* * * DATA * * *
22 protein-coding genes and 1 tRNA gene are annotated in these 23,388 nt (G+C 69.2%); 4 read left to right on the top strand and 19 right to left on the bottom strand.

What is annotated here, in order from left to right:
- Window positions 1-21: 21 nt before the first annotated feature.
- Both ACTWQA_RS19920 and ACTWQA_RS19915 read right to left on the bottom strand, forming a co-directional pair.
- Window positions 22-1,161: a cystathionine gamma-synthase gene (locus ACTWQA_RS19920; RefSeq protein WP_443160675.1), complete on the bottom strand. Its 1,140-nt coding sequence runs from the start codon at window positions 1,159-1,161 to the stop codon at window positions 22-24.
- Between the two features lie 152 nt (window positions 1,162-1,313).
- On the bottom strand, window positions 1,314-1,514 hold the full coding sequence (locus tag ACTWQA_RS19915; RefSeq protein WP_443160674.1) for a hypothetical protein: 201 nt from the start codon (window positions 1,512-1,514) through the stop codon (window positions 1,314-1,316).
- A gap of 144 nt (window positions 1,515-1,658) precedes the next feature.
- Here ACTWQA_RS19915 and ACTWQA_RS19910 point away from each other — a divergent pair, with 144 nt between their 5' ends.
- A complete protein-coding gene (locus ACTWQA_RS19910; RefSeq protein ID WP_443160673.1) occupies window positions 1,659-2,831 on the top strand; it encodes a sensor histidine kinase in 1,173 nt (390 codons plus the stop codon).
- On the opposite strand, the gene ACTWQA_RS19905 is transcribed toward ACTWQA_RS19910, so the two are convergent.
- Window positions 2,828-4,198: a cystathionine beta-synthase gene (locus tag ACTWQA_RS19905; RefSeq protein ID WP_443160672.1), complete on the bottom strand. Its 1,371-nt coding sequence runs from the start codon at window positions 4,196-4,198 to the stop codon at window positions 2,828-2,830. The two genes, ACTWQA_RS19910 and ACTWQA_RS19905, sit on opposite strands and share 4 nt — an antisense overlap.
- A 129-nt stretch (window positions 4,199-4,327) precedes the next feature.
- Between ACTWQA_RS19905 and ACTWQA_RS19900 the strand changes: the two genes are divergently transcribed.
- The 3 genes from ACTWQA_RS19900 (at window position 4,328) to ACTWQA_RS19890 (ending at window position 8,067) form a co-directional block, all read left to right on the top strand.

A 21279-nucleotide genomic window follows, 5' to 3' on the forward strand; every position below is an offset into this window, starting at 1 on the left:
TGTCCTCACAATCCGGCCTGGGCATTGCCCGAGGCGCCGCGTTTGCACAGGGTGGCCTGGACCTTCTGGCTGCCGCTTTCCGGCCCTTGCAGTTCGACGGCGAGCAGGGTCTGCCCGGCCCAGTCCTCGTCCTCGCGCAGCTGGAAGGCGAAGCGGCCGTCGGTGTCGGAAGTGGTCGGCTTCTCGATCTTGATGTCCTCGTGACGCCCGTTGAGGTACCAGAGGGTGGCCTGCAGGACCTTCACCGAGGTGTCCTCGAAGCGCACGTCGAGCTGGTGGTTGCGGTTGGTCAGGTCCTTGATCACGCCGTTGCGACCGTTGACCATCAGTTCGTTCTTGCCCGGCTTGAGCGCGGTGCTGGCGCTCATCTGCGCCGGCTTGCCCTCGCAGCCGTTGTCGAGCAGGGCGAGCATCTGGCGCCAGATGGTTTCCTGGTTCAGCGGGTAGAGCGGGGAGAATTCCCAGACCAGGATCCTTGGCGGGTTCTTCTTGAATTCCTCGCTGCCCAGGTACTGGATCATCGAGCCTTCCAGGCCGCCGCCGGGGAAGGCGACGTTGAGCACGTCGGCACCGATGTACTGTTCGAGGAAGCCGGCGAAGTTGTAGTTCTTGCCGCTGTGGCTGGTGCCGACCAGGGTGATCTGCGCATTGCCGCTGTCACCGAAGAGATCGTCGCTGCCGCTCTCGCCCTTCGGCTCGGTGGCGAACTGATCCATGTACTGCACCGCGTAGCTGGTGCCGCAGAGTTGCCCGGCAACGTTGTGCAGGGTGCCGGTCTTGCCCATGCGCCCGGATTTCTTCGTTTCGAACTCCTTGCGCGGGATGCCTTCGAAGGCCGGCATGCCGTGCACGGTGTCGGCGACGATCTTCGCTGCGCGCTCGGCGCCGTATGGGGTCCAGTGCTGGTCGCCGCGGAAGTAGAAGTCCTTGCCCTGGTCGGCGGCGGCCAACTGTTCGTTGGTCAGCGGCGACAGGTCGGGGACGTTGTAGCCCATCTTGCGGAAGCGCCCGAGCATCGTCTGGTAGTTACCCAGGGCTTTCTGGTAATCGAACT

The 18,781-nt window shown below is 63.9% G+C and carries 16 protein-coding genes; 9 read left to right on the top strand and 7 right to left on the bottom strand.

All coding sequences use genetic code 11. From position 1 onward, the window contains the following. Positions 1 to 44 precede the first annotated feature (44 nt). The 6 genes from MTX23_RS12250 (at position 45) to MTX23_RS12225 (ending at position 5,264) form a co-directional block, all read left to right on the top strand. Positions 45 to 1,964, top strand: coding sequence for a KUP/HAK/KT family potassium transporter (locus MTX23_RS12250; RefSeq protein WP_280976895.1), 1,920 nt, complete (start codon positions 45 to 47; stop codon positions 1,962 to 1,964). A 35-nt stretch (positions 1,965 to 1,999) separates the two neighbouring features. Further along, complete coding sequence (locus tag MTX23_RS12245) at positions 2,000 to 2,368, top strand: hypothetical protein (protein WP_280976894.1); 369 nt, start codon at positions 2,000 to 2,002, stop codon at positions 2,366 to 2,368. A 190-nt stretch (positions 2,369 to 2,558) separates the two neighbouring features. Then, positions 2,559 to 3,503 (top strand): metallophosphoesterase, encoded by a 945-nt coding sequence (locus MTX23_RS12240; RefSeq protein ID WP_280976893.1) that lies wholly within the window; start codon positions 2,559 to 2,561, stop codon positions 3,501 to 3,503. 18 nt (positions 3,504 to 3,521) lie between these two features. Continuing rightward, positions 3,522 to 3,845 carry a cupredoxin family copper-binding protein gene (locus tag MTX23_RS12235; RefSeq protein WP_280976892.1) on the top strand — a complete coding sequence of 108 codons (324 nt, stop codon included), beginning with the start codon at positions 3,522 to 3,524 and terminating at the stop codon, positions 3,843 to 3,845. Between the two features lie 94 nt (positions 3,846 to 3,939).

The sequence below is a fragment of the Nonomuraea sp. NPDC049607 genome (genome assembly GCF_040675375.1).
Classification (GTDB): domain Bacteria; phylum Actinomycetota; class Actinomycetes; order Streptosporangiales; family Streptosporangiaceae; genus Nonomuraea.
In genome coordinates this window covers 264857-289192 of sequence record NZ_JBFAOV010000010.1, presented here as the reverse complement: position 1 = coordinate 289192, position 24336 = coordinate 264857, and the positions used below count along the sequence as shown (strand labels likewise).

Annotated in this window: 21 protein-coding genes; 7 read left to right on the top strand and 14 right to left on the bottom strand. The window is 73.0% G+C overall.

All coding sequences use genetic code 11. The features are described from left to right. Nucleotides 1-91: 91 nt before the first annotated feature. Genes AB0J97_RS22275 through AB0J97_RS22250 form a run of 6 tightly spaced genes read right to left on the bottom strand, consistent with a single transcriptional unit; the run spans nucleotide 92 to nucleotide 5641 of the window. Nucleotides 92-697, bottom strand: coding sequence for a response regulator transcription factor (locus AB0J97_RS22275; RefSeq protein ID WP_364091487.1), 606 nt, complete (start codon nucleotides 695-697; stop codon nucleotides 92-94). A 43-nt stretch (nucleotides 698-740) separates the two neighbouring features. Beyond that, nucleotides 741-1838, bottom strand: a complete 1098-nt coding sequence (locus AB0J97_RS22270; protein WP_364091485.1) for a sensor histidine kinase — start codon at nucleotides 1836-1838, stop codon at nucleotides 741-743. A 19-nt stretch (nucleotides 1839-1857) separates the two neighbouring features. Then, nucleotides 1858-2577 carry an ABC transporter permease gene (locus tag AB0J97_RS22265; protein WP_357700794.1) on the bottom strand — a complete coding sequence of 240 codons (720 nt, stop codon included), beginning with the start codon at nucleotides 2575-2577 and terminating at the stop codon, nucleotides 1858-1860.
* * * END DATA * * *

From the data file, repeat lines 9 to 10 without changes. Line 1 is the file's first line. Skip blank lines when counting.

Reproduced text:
- Here ACTWQA_RS19915 and ACTWQA_RS19910 point away from each other — a divergent pair, with 144 nt between their 5' ends.
- A complete protein-coding gene (locus ACTWQA_RS19910; RefSeq protein ID WP_443160673.1) occupies window positions 1,659-2,831 on the top strand; it encodes a sensor histidine kinase in 1,173 nt (390 codons plus the stop codon).